There's only one thing to say about the Lakers and back-to-back sets.
Three down, 16 to go.
The Lakers have been dreadful on the second night of consecutive games this season, getting blown out by 31 in Golden State, losing to the Anthony Davis Show by 11 in New Orleans and fading in the fourth quarter of a 111-99 loss Wednesday in Denver.
Three losses by an average of 18 points. Not exactly competitive.
Can't wait for that trip next month with four games in five nights — back-to-backs at Oklahoma City and Charlotte, then a night off, then back-to-backs against Atlanta and Memphis. Sounds like fun.
Kobe Bryant might be back at that time, but maybe not, and who knows when Steve Nash's body will start cooperating. Or if.
Part of the problem is the obvious attrition suffered when your projected starting backcourt isn't healthy.
"Everybody knows if Kobe's around, things are different," Steve Blake said.
What can the Lakers do in the meantime?
"I think the problem is we get down early so when we make our run, they're still always just a little ahead of us," Blake said. "If your runs are putting you just down two or four, then they go on their run and they're right back up to eight or so."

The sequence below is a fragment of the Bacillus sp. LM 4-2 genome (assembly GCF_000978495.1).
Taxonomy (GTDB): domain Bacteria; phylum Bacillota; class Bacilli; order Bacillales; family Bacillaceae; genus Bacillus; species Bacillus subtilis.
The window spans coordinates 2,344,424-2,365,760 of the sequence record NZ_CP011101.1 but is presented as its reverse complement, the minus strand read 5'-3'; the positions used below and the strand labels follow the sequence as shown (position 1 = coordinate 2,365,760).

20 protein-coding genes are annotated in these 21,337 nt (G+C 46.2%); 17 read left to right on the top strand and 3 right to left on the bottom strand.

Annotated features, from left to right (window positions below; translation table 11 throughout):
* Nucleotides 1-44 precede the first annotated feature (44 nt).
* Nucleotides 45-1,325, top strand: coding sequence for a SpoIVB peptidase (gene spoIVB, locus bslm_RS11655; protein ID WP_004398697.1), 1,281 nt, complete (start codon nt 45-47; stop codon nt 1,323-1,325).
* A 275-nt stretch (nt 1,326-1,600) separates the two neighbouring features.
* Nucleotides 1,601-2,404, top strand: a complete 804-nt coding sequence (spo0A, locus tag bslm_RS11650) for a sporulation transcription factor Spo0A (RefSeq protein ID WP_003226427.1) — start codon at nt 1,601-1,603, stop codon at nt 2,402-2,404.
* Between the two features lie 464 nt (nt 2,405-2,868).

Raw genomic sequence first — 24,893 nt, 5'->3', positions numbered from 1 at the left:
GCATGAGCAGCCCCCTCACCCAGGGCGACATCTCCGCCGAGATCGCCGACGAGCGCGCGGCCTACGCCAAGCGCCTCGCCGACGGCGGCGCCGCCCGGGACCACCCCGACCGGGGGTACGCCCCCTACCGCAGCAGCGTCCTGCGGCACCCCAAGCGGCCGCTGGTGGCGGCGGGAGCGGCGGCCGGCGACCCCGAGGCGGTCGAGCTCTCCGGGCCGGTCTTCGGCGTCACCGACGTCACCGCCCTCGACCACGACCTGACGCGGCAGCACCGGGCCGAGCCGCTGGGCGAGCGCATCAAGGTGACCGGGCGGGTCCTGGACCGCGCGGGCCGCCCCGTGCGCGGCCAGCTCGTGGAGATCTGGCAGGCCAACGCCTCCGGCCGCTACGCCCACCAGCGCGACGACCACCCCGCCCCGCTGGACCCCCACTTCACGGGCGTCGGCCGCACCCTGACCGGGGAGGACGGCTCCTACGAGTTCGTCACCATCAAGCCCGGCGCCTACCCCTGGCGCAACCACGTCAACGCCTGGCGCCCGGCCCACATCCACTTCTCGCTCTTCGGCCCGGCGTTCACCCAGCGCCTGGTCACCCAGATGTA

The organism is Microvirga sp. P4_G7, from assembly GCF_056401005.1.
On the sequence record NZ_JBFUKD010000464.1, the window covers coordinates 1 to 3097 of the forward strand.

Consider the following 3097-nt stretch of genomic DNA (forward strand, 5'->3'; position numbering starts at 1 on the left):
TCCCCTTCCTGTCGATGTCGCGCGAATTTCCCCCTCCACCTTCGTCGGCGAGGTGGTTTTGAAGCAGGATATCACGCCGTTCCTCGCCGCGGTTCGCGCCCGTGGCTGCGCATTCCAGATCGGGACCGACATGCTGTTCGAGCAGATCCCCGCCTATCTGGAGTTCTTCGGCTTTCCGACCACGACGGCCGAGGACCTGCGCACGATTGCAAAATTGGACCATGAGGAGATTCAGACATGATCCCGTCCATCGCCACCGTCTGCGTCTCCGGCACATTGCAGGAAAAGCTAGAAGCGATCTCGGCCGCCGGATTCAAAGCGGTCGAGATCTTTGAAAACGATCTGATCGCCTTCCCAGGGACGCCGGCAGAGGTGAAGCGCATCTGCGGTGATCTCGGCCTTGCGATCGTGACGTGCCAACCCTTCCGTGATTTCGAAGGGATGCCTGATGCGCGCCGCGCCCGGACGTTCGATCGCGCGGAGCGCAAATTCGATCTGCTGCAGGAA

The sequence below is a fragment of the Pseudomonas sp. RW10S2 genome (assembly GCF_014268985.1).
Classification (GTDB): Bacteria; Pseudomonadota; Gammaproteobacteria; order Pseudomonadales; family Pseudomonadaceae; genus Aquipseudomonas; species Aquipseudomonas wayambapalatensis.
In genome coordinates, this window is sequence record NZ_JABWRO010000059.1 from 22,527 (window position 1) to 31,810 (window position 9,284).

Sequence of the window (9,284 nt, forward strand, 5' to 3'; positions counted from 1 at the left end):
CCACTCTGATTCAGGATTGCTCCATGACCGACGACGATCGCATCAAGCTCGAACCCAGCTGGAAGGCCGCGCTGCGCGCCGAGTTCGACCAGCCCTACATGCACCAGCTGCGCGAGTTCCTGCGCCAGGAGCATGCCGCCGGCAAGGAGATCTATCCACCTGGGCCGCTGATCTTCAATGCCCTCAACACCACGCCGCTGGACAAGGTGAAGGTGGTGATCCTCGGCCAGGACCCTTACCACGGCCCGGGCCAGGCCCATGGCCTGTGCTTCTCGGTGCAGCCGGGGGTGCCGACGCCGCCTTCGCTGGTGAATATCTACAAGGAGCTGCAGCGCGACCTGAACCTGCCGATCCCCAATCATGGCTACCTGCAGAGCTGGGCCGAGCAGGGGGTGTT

Last week in Houston, the Lakers took an early 19-point lead with an incredible display of three-point shooting. They ending up winning by one when Blake drilled a late three-pointer.
Unfortunately for the Lakers, that was the first game of a back-to-back. The second game wasn't so close, Davis totaling a career-high 32 points and six blocked shots for New Orleans.
"It's not easy to have back-to-backs when we're half young and half old," Chris Kaman said. "Sometimes it looks like we're pretty stagnant on offense. We're moving, but not hard."
They didn't appear to be moving at all in the fourth quarter Wednesday against Denver, trailing by only four when it started but falling back as Timofey Mozgov tied career highs with 23 points and four blocked shots.
"The big thing Kobe was talking about the other day was being prepared. Our preparation as individuals has got to be a little bit better, myself included," Kaman said. "It surprised me, [Mozgov] coming out there and doing what he did."
The Lakers aren't alone. Many teams fail on the second nights of consecutive games. It's just particularly noticeable on a Lakers team with such a tiny margin for error.
Blake mentioned a schedule quirk, an unfavorable one for the Lakers.
"It would be nice if we could get a back-to-back where the second one's at home, so the crowd could give us some energy," he said, not knowing that only once this season will that happen — in March.
Rookies Ryan Kelly and Elias Harris were sent down Thursday to the Lakers' Development League affiliate, the Los Angeles D-Fenders. They each appeared briefly in two games with the Lakers. ... The Lakers will donate $150,000 to the Philippine Red Cross to help relief efforts from last week's typhoon. The team will also donate proceeds from in-arena auctions at five home games from Nov. 12-24.